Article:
Create encrypted home partition

I want to install Manjaro 17 encrypting only the home partition with LUKS. During the installation process I tried to manually partition the disk as follows:

GUID Partition Table (GPT)
Partition for / (root) with ext4 (no flags).
Partition for /home with ext4 encrypted (no flags).
Partition for swap with linux-swap filesystem and swap flag.

When I try to boot Manjaro something goes wrong, in fact I haven't the time to put the passphrase to unlock the home partition. I think my partition scheme is wrong, maybe is missing some flags?
Can you help me please?

This is a screenshot of the output (I'm installing manjaro inside a virtual machine created with gnome-boxes):

How does your /etc/crypttab and /etc/fstab files look like?

Generally you mount your encrypted partition in crypttab and then in your fstab you use the unlocked partition that now is mapped in the device mapper at something like /dev/mapper/<name>.

This is the output of the two commands:

I used Calamares (the default Manjaro's installer) to define the partitions.

It tries to mount /dev/sda2 directly (assumes EXT4). But there is a luks encrypted partition on /dev/sda2. Maybe just initramfs is configured the wrong way.
But I have to admit that I never tried such a setup (encrypting only /home) with Manjaro.

I think @dot is right. Look at what it says in your crypttab:

Your fstab lists the same UUID as in crypttab, so that seems to be wrong.

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https://wiki.archlinux.org/index.php/Dm-crypt/Device_encryption#Unlocking_a_secondary_partition_at_boot

I think in your fstab instead of the UUID you will just have to use /dev/mapper/home
So the line for your home partition should read:

/dev/mapper/home    /home    ext4    defaults,noatime 0    2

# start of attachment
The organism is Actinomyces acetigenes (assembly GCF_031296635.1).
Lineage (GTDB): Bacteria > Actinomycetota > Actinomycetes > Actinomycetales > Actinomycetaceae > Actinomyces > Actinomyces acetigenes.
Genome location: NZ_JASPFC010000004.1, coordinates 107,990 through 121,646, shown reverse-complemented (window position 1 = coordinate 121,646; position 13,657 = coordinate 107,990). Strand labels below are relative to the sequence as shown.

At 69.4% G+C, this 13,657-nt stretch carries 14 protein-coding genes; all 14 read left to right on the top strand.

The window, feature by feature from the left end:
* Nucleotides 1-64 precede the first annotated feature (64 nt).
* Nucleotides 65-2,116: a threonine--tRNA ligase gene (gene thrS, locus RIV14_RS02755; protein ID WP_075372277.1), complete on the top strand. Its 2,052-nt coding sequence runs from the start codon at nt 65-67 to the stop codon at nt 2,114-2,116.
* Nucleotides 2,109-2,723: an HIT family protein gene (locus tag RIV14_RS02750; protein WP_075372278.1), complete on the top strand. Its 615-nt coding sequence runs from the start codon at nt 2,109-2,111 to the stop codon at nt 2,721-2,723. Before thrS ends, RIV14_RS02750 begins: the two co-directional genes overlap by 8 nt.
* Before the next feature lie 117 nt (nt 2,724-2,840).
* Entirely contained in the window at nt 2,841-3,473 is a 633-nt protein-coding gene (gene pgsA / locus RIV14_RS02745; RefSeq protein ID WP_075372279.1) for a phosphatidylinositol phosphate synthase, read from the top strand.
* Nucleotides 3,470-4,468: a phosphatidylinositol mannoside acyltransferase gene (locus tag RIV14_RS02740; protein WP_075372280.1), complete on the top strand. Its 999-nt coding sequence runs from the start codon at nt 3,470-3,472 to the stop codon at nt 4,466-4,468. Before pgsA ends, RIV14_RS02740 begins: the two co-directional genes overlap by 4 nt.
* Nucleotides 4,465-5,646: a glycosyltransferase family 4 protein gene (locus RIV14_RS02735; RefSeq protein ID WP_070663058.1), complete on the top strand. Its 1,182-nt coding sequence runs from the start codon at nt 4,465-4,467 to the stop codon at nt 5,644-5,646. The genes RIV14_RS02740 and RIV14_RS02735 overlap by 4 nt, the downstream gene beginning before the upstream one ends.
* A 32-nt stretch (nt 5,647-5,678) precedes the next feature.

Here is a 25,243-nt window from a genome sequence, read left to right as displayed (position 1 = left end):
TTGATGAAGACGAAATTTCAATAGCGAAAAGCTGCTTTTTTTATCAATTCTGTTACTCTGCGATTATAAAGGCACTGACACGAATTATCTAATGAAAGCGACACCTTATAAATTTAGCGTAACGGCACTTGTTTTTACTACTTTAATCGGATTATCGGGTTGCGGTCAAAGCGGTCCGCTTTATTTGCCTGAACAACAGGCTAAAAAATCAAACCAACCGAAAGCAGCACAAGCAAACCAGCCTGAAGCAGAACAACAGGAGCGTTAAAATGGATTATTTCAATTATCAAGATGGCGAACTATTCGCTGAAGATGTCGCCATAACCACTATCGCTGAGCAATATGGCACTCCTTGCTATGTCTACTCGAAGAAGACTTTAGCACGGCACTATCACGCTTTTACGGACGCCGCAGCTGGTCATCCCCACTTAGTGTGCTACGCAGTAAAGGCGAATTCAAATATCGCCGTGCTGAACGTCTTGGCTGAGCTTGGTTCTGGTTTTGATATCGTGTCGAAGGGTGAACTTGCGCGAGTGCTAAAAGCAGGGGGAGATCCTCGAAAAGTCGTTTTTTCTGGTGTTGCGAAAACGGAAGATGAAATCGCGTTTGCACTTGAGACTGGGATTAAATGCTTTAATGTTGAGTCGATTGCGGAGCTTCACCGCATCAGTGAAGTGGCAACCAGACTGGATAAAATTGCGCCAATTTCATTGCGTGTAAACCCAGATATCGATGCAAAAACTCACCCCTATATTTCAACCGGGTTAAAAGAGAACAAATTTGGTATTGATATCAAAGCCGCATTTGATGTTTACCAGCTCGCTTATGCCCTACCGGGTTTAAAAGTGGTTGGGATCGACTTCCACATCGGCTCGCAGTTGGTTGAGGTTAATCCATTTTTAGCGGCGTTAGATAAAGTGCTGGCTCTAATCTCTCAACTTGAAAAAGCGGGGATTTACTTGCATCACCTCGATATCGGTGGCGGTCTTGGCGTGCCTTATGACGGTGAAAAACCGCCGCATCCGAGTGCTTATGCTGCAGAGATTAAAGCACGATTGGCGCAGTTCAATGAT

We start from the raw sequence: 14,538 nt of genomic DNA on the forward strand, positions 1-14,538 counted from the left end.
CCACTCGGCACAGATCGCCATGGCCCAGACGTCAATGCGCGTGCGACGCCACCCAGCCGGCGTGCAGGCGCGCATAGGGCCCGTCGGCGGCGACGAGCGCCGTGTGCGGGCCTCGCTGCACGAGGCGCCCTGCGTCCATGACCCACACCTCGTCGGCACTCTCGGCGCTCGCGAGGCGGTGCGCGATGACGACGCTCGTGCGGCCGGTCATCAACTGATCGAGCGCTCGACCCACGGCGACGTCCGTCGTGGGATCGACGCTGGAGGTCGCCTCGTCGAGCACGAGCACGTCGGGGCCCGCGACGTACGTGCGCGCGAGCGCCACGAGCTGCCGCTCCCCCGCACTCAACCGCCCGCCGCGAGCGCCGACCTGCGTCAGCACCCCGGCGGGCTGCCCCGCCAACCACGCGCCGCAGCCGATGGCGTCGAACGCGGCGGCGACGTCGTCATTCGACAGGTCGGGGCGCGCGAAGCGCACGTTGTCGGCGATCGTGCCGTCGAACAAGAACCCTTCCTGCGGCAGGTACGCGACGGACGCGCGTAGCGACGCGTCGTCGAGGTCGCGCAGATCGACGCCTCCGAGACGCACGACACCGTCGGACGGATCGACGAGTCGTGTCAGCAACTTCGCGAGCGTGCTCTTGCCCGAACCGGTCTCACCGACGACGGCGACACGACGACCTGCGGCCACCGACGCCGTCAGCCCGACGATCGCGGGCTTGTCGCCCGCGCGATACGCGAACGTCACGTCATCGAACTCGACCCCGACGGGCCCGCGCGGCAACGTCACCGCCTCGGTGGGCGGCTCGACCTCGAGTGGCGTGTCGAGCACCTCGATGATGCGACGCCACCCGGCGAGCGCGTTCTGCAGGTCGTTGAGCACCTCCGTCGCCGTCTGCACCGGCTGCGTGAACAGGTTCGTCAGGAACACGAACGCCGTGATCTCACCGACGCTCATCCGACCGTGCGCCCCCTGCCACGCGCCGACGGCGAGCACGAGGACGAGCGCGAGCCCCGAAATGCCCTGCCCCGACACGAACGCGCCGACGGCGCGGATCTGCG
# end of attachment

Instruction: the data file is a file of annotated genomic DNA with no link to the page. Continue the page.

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@oberon is right, using the device mapper is what you want to do, (you could also use the UUID for the unencrypted partition).

Also, in your crypttab you have a key-file listed as a way to unlock the the encrypted partition. I would verify that the key-file works, and if it does revoke it.

Why? Because you store a key to your encrypted device on an unencrypted partition next to it. A bit like hanging the key to your house outside your door with a sign saying "Here is my house key". It sort of defeats the purpose of encryption.

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Thank you guys! I resolved following your suggestions :slight_smile:

I changed the entry in /etc/fstab replacing the UID with /dev/mapper/luks-f79cf2a1-e78e-4f58-93a2-21b51cf1cbaa where luks-f79cf2a1-e78e-4f58-93a2-21b51cf1cbaa is the name associated to the partition in /etc/crypttab.

Another way is to edit the /etc/crypttab replacing luks-f79cf2a1-e78e-4f58-93a2-21b51cf1cbaa with another name, for example home (more human readable) and then use /dev/mapper/home in /etc/fstab instead of UUID=f79cf...baa

Now, it works. I think that this is an incorrect installation process, because in this case the user have to manually edit these configuration files.

How did you install this? I didn't realise it was even possible to encrypt /home only with Calamares?
I'm glad that it's working now for you in any case! :slight_smile:

Yes, I used only Calamares. In fact, I started the live distro and followed the instructions to install the system. You should manually partition your hard drive telling to calamares that the home partition will be encrypted (there is a checkbox to enable this option) and then edit the configuration files as previously described :grin: :+1: